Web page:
No place like home – Goodbye review (Sydney Film Festival)

Goodbye – Starring Leyla Zareh, Hassan Pourshirazi, and Behname Tashakor. Directed by Mohammad Rasoulof. By Simon Miraudo.

Goodbye played the Sydney Film Festival. It does not yet have an Australian release date.

Though it has a reputation for being hidden behind a veil of strict Government control and religious fanaticism, Iran’s cinematic culture is growing with vigour, both in terms of quality and international recognition. This came to a head with the Best Foreign Language Film Oscar going to the splendid A Separation at the 84th Academy Awards; the last in a long line of accolades bestowed upon Asghar Farhadi‘s picture. Abbas Kiarostami has begun to practice his craft around the world, and Mohsen Makhmalbaf‘s distinction as one of the nation’s finest filmmakers still stands despite him moving to Paris in 2005. But that doesn’t mean there aren’t still restrictions on creative types; Makhmalbaf himself has had numerous pictures banned, while Jafar Panahi famously had to evacuate This is Not a Film out of the country via a USB stick hidden inside a cake.

Goodbye writer-director Mohammad Rasoulof, like Panahi, was sentenced to time in prison for producing “propaganda” against the Islamic Republic. Mercifully, Rasoulof served only a year-long suspended sentence, and has been allowed to continue making movies (unlike Panahi). Considering this, it’s hard not to see Goodbye as a direct challenge to his oppressors, and a defiantly personal project too.

Leyla Zareh stars as Noora, a young lawyer eager to leave Iran, where she has begun to feel like a foreigner. Her dissident journalist husband is in hiding from the police, and her licence to practice law has been revoked because of their affiliation. With a baby on the way, she can’t bear the thought of raising it in such stifling conditions (a parallel there with the character of Simin in A Separation). Noora desperately scrounges up all the money she can to make her escape; selling off belongings and bribing officials for a visa. In the movie’s most effective visual contrast, she and other hopefuls approach a hole in the wall where they hand over the passports for official approval. They cannot see who they’re talking to; who is deciding their freedom.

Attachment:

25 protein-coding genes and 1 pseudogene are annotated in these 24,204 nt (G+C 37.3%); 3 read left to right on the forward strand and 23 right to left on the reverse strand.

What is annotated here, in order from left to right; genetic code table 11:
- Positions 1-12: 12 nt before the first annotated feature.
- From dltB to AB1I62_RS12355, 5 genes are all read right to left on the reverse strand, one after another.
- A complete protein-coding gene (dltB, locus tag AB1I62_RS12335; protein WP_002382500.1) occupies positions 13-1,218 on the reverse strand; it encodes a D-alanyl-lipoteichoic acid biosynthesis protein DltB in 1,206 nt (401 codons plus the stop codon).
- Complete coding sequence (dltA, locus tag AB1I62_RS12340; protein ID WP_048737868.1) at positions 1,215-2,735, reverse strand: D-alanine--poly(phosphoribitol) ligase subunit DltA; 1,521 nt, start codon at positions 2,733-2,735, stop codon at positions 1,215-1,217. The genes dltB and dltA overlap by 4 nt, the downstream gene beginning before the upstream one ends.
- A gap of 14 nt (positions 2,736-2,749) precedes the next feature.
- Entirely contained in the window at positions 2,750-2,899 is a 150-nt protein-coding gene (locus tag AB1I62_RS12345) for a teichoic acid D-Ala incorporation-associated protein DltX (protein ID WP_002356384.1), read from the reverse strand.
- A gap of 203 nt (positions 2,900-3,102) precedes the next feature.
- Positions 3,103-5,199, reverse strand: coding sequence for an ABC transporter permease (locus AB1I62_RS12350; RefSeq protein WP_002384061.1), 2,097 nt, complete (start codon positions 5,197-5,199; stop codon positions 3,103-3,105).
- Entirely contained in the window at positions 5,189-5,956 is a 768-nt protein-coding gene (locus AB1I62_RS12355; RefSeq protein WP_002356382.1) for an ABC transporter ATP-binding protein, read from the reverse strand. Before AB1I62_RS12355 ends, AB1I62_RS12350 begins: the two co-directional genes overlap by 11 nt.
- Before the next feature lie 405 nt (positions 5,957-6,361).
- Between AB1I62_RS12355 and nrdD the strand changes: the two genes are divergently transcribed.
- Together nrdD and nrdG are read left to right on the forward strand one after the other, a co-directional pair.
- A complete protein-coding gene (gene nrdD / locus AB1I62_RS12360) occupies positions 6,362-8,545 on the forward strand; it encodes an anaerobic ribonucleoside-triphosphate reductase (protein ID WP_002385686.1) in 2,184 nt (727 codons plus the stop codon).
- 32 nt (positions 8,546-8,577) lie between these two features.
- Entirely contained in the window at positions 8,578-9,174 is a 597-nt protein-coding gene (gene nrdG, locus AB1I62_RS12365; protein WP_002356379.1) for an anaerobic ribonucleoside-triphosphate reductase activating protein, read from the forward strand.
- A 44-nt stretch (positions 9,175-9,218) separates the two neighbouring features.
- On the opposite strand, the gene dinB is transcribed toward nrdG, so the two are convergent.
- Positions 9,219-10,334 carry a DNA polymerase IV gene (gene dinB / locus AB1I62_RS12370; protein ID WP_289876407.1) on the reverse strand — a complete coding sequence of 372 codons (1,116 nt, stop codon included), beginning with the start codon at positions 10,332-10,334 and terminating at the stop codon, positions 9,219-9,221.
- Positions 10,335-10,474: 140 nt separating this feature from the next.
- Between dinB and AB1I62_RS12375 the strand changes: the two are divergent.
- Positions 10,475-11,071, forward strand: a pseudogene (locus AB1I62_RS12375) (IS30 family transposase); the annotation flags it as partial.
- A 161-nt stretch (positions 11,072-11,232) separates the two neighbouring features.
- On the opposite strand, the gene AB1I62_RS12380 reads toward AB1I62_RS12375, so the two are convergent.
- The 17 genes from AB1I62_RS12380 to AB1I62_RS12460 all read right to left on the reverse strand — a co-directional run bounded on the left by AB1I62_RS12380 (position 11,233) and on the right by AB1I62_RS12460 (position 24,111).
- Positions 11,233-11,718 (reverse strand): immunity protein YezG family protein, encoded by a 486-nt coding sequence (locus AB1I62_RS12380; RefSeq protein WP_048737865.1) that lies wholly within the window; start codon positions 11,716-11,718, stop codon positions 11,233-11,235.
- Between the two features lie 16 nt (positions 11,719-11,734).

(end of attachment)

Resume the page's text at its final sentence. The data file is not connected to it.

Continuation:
Goodbye has more in common with the recent new wave of Romanian cinema (4 Months, 3 Weeks, and 2 Days; Tuesday, After Christmas) on account of its endlessly long-takes and unflinchingly still camerawork. It builds slowly – though satisfyingly – to an inevitable end, despite requiring much persistence on behalf of the viewer. Zareh impresses as the feature’s lone lead actor, but her seemingly inert and impassionate response to the numerous obstacles thrown in her path does not necessarily make the picture an easier experience. But Noora is not passive, and neither is Rasoulof. There is an undercurrent of rage in the character and the film. That it never bubbles to the surface only makes the portrayal of tyranny and repression in Iran even more chilling. Noora’s soul has been sapped.


Check out Simon’s other reviews here.

Goodbye played the Sydney Film Festival. It does not yet have an Australian release date.

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